Have your sayA former clerk of Yaxley Parish Council has been convicted of an 18-month fraud. Lesley Tibble (52) of Foxglove Close, Yaxley, was found guilty of one count of fraud by abuse of position at a trial held at Cambridge Crown Court. Tibble denied the charge, which related to £545.01 which belonged to the parish council. However, a jury returned a guilty verdict last week following the trial which lasted several days.
A marvelous magician will help the Mayor of Peterborough raise hundreds for charity with a stunning show. TV magician Sean Heydon will perform an exclusive show in the Mayor's Parlour at Peterborough Town Hall next month. Sean, who has appeared in Las Vegas, Moulin Rouge and the Paul O'Grady Show is also the registered magician for Peterborough United Football Club.
School children joined veterans, dignities and other residents across Peterborough to pay remember members of the armed forces who paid the ultimate sacrifice in a series of services across Peterborough over the weekend. There were a number of events in Peterborough city centre to mark Armistice Day and Remembrance Sunday this weekend.
@HowellOWGreens@PeterboroughCC I am reliably informed the other 3 new gritters were named by year 3 pupils at Southfield Primary School.
They are called: 'The Ice Destroyer’, ‘Salty’ and ‘Salternator’
It sounds like the forward line of an ice hockey team... No messin' with the Salternator!
@HowellOWGreens@PeterboroughCC The council held a naming ceremony last year for two gritters named after Charlie Swift and his wife. They were two of 5 new gritters.
I'm not sure if the other 3 have names, or if they do, what they are.
Muck Rack makes it simple to find people, tweets, or articles that mention any name, keyword, company, hashtag etc. We've compiled this guide to help you make the most of your search.
Selecting a term
Start searching tweets, articles from media outlets, articles mentioned in tweets, journalists'
names, titles and bios with some suggested searches:
Companies or Topics (e.g. iPhone, Microsoft)
Phrases (e.g. "cloud computing") — use quotes to keep the terms together
Twitter handles (e.g. @username) — returns those who have mentioned or replied to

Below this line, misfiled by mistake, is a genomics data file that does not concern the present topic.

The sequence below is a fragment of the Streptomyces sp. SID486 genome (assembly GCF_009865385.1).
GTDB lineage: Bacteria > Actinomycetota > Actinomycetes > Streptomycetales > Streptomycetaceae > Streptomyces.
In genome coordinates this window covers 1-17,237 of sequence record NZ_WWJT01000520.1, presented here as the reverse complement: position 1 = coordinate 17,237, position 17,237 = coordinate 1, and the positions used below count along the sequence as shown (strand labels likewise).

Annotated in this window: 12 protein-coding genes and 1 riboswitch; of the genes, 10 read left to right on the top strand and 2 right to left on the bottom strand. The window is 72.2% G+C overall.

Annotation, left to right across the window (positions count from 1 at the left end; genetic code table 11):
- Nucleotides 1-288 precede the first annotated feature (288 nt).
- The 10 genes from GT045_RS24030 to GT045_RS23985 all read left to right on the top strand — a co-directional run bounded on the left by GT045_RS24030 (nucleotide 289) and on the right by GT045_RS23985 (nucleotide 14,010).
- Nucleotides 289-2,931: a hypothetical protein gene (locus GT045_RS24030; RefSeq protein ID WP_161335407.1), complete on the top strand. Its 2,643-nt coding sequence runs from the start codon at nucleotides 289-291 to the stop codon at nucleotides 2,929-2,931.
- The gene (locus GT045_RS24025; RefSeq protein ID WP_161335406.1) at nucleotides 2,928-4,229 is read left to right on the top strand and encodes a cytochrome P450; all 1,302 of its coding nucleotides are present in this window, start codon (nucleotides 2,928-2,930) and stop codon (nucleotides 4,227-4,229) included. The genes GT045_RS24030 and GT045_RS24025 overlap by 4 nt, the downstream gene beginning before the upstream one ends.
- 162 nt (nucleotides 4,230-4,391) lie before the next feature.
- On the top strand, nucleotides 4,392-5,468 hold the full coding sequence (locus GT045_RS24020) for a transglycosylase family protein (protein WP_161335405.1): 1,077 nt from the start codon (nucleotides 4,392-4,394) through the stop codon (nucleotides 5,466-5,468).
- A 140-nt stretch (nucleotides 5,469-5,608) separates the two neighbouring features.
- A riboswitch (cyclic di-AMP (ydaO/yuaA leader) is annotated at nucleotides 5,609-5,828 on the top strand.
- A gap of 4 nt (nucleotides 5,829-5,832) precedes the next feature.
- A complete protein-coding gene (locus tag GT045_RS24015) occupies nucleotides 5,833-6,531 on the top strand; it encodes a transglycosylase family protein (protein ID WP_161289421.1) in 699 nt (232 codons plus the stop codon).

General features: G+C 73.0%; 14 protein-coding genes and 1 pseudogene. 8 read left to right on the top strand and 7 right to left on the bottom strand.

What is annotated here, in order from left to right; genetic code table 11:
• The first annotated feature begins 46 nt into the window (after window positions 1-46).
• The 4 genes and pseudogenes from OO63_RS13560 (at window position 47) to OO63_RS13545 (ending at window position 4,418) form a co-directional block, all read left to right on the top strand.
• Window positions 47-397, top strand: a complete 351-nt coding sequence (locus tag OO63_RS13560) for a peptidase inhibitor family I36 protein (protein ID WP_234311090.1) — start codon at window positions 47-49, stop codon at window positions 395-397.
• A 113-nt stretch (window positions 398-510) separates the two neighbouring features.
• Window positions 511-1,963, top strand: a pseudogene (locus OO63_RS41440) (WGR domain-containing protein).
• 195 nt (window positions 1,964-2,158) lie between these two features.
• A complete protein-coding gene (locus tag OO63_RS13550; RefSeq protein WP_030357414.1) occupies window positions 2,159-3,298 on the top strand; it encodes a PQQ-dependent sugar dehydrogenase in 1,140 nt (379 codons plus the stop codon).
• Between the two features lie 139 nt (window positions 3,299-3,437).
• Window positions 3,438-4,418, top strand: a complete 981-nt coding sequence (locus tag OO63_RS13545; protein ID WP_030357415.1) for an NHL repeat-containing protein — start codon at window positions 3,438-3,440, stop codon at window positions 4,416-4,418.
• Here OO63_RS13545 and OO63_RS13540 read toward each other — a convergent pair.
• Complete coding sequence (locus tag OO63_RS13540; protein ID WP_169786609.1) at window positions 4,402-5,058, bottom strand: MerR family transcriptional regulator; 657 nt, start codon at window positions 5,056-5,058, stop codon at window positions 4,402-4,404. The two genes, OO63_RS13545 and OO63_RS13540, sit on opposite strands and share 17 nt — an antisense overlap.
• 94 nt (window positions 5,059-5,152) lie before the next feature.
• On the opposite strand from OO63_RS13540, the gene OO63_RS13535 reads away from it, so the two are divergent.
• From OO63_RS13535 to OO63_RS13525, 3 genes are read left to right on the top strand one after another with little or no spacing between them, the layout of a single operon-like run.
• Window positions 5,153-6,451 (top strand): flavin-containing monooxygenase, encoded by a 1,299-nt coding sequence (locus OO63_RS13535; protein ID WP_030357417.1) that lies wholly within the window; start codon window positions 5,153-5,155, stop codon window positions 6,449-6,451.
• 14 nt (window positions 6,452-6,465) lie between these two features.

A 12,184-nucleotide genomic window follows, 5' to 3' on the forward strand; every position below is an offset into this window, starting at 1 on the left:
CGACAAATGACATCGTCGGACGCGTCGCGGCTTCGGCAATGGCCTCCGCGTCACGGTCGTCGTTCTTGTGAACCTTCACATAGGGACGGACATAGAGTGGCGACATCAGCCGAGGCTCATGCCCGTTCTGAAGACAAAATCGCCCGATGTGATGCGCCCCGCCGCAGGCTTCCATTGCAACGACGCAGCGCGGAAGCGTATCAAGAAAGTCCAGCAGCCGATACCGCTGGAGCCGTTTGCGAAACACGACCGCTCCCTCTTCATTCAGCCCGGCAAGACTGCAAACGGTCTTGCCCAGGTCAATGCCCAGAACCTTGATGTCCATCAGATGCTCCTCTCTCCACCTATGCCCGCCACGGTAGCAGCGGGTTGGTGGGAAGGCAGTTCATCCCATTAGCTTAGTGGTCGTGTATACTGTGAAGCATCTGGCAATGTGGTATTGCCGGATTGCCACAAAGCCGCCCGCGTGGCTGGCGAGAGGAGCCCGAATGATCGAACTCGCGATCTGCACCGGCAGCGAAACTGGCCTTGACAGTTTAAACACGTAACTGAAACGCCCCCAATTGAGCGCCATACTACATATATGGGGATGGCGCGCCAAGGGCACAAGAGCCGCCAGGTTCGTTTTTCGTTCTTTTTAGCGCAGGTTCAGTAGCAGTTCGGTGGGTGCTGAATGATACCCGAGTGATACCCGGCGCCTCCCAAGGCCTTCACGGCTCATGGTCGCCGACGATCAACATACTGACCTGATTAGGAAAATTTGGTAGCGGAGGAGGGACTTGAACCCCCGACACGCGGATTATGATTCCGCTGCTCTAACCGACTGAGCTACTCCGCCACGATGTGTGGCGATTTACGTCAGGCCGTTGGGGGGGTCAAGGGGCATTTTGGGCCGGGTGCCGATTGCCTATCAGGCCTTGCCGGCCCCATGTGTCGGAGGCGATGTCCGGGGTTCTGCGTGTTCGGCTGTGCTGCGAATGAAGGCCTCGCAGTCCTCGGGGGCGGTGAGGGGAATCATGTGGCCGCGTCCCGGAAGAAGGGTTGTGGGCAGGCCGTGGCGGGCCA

Names (e.g. "David Pogue")
Hashtags (e.g. #sxsw, #london2012)
Bio details (e.g. vegan, Olympics, father)
Muck Rack's Advanced Search allows for many boolean operators.
Find results that mention multiple specified terms, use AND or
+. For example, ensure each result contains both Elon Musk and Mark Zuckerberg by
searching Musk AND Zuckerberg or Musk + Zuckerberg.
Use the operators OR or , to broaden your search when you'd like either of
multiple terms to appear in results. (This is the default behavior of our search when no operators
are used). For example, results will contain either cake or cookie by searching cake OR cookie or cake,cookie
Use NOT or - to subtract results from your search. For
example, searching Disney will yield results about the Walt Disney Company as well as Walt Disney
World Resort. To exclude mentions of Disney World, search for Disney -World or Disney
When using one of these operators with a phrase, enclose it in quotation marks. For example, you can
find results about smartphones excluding Apple's iPhone 4S by searching smartphone -"iPhone
Exact case matching or punctuation
If you're searching for a brand name or keyword that relies on specific punctuation marks or capitalization, you can
find results that match your exact query by adding matchcase: before the keyword you're searching for, like matchcase:E*TRADE .
Use parentheses to separate multiple
boolean phrases. For example, to find journalists talking about having fun in Disney World or
Disneyland, search for ("disney world" OR disneyland) AND fun.
An asterisk can be used to search for any variation of a root word truncated by the asterisk. For example, searching for admin* will return results for administrator, administration, administer, administered, etc.
A near operator is an AND operator where you can control the distance between the words. You can vary the distance the near operation uses by adding a forward slash and number (between 0-99) such as strawberries NEAR/10 "whipped cream", which means the strawberries must exist within 10 words of "whipped cream".